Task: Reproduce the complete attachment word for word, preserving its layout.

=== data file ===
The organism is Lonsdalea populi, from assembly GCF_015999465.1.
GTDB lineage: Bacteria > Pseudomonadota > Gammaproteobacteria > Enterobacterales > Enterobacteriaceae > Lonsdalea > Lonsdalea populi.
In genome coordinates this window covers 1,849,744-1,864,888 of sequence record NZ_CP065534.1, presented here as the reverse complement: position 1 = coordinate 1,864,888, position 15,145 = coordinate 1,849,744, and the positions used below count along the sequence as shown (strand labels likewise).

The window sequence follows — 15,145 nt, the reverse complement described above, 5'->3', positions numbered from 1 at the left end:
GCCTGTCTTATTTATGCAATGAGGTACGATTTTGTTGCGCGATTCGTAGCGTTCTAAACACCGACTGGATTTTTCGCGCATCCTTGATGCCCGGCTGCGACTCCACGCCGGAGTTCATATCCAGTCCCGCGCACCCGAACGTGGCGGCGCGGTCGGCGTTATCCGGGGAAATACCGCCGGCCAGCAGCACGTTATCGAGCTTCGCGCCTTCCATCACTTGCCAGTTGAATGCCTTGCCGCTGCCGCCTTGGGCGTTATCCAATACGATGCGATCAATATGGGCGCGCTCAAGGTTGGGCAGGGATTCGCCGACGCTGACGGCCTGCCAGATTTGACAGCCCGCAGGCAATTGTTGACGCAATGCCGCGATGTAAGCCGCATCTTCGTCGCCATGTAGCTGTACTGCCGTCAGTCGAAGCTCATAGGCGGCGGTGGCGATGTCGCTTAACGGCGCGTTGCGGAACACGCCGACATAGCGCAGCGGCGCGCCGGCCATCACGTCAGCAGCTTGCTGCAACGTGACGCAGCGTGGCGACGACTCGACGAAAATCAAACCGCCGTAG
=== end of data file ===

The organism is Lonsdalea populi, from assembly GCF_015999465.1.
GTDB lineage: Bacteria > Pseudomonadota > Gammaproteobacteria > Enterobacterales > Enterobacteriaceae > Lonsdalea > Lonsdalea populi.
In genome coordinates this window covers 1,849,744-1,864,888 of sequence record NZ_CP065534.1, presented here as the reverse complement: position 1 = coordinate 1,864,888, position 15,145 = coordinate 1,849,744, and the positions used below count along the sequence as shown (strand labels likewise).

The window sequence follows — 15,145 nt, the reverse complement described above, 5'->3', positions numbered from 1 at the left end:
GCCTGTCTTATTTATGCAATGAGGTACGATTTTGTTGCGCGATTCGTAGCGTTCTAAACACCGACTGGATTTTTCGCGCATCCTTGATGCCCGGCTGCGACTCCACGCCGGAGTTCATATCCAGTCCCGCGCACCCGAACGTGGCGGCGCGGTCGGCGTTATCCGGGGAAATACCGCCGGCCAGCAGCACGTTATCGAGCTTCGCGCCTTCCATCACTTGCCAGTTGAATGCCTTGCCGCTGCCGCCTTGGGCGTTATCCAATACGATGCGATCAATATGGGCGCGCTCAAGGTTGGGCAGGGATTCGCCGACGCTGACGGCCTGCCAGATTTGACAGCCCGCAGGCAATTGTTGACGCAATGCCGCGATGTAAGCCGCATCTTCGTCGCCATGTAGCTGTACTGCCGTCAGTCGAAGCTCATAGGCGGCGGTGGCGATGTCGCTTAACGGCGCGTTGCGGAACACGCCGACATAGCGCAGCGGCGCGCCGGCCATCACGTCAGCAGCTTGCTGCAACGTGACGCAGCGTGGCGACGACTCGACGAAAATCAAACCGCCGTAG